How can I help an intelligent 5th-grader who shows signs of depression?

Washington Post March 21 st 2024

Dear Meghan: How can I help or relate to a fifth-grade student who does very little work, barely talks but does show up at school. He shows up to the counseling group but says nothing. Parents work full-time, and the boy is alone after school until they come home. He seems depressed, but I’m not sure. He is intelligent.

— Worried

Worried: My first thought when I read this was Ross Greene’s words, “Children do well if they can.” I often think of this saying when it comes to all sorts of behaviors, from school problems to disobedience. The idea that children do well if they can means, if the conditions are right, every child will reach their fullest potential, whatever that may be. It doesn’t mean that there is perfection, but it does mean that the child has a chance at growing.

When it comes to this young man, I know precious little of what is going on in his life. If you are his parent, you have many options available to you, from outside supports for after-school activities or therapy to other school resources. If you are a teacher, your domain is truly just in the school, but please work in tandem with the family, the fellow teachers and administrator, and the school counselor to find the most effective solutions.

The best news is that he is still showing up; something in him has not given up! He could fight going to school, we know that chronic absenteeism is at an all-time high. He could absolutely refuse the counseling group, but again, he is there. His intelligence is also interesting. Giftedness in children often doesn’t show up the way you may guess. They aren’t all straight A’s and precocious stereotypes depicted on TV; the depression and lack of work could actually be a symptom of his gifted needs not being met (children do well if they can), or he could even be depressed and gifted. In either case, it could be a useful lens by which to see this young man.Share this articleShare

So often the child is seen as a collection of problems to be fixed (Love school! Do your work! Be happy!), but no one slows down to simply ask the child what is going on with them. Your theories don’t matter that much until you understand his life from his perspective. The Greene Collaborative and Proactive Solutions model is especially helpful as it gives you a script to follow and a worksheet to fill out. It keeps the adults from getting lost in the weeds as well as holds the child to real expectations. It takes some practice and may feel unwieldy at first, but with time and dedication, it is amazing to watch children begin to trust that adults want to truly know and support them. Starting with problem-solving, the smallest of goals (turning in one math sheet) can yield rewards that go across all sorts of domains, as long as the child is involved in the problem-solving.Skip to end of carousel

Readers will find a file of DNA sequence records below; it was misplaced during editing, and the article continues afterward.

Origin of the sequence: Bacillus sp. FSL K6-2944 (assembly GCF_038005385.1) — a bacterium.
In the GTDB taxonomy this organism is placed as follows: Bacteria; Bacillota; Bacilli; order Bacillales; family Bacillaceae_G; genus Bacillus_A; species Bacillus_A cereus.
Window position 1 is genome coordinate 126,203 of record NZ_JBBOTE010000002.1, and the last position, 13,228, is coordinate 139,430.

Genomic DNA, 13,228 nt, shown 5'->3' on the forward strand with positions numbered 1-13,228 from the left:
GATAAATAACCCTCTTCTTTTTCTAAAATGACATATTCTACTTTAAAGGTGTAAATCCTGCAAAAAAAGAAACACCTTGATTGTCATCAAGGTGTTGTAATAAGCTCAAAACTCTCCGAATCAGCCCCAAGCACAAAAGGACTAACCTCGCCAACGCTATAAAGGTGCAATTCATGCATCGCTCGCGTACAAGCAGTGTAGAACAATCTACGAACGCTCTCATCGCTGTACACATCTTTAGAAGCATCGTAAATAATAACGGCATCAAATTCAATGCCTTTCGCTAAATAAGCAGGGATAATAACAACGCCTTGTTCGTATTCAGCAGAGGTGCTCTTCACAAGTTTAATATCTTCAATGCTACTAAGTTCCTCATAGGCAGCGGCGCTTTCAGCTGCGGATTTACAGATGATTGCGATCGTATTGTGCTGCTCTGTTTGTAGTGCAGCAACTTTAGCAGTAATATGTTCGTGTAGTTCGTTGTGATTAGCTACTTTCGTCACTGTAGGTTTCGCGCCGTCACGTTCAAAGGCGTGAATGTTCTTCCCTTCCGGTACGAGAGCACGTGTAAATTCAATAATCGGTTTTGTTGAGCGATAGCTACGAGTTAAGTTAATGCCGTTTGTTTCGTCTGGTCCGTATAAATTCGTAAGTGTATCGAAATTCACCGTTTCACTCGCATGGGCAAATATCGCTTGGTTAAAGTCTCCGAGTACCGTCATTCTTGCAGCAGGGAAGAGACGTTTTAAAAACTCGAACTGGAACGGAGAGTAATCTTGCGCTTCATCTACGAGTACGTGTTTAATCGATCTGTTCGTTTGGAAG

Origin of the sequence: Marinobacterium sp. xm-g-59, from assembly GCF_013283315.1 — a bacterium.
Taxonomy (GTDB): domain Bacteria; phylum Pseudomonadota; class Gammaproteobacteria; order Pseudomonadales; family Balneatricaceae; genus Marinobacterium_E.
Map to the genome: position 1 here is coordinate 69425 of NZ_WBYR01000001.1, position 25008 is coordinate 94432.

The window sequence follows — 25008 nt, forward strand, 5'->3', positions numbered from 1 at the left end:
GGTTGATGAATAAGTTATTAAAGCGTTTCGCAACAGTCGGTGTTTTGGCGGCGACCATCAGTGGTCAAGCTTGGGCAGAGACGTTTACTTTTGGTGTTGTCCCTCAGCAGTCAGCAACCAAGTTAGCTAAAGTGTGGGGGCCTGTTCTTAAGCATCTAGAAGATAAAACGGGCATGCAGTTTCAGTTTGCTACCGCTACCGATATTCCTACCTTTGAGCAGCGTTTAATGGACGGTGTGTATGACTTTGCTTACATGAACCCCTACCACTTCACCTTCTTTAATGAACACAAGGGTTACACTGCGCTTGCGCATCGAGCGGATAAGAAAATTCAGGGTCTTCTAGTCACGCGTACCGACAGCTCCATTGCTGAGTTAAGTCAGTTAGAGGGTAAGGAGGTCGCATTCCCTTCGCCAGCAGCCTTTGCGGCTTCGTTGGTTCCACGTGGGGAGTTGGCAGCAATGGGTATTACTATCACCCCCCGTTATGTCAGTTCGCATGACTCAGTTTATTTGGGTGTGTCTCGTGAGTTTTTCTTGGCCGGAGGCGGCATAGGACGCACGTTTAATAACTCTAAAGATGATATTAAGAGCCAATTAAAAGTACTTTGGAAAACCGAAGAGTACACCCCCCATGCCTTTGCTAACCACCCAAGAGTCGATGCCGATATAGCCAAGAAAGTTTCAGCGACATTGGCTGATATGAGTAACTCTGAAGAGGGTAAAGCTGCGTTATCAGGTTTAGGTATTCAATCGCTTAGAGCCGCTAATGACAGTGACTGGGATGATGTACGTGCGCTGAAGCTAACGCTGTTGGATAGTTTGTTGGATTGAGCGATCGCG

Meghan Leahy is a parenting coach and the author of “Parenting Outside the Lines.” She has given advice about toddler tantrums, teens and mental health and co-parenting.Ask her a question here.End of carousel

It is also useful to look at the basics every student needs to be successful and see what’s missing for this fifth-grader. First and foremost is safety: emotional, physical and psychological, both inside and outside of school. I cannot express how important it is that a child has a compassionate adult in their life, preferably both in school and at home, but I will take even one! And, yes, it is perfectly fine that his parents work full time, but it may help him to have contact with a mentor after school. Notice I didn’t say “more work” or “even more activities.” Some children benefit from after-school hobbies; some don’t. Some children need more guided activities; some don’t. Working with this young man and his family to find a solution that works for everyone is the best place to begin.

Depression is complicated, but it should still be addressed no matter if you are the parent or the teacher. If you are the teacher, please meet with the counselor to express your concerns with the details of the behaviors you’ve witnessed, when they started, and how long the behaviors have been happening. It is common in our culture to notice the loud, problematic behaviors first, but lack of school work, silence and being checked out are also red flags.

If you are the parents, the first place to look is the basics: sleep, exercise and nutrition. Many well-meaning adults create complex academic plans for kids only to realize that the child simply needs more protein, or they are getting only four hours of sleep at night. Can you force a fifth-grader to eat or sleep? No, but it is where the attention should go first! It is hard to help a child find their motivation when their primary human needs may not be getting met.

This boy is at an important age where the proper interventions can change the trajectory of his life. Don’t give up. Believing in him, staying involved, and caring about him, you could fill his bucket in ways that you don’t see right now. We are all eager for quick solutions, but sticking by him may yield good things when you are least expecting it. Good luck.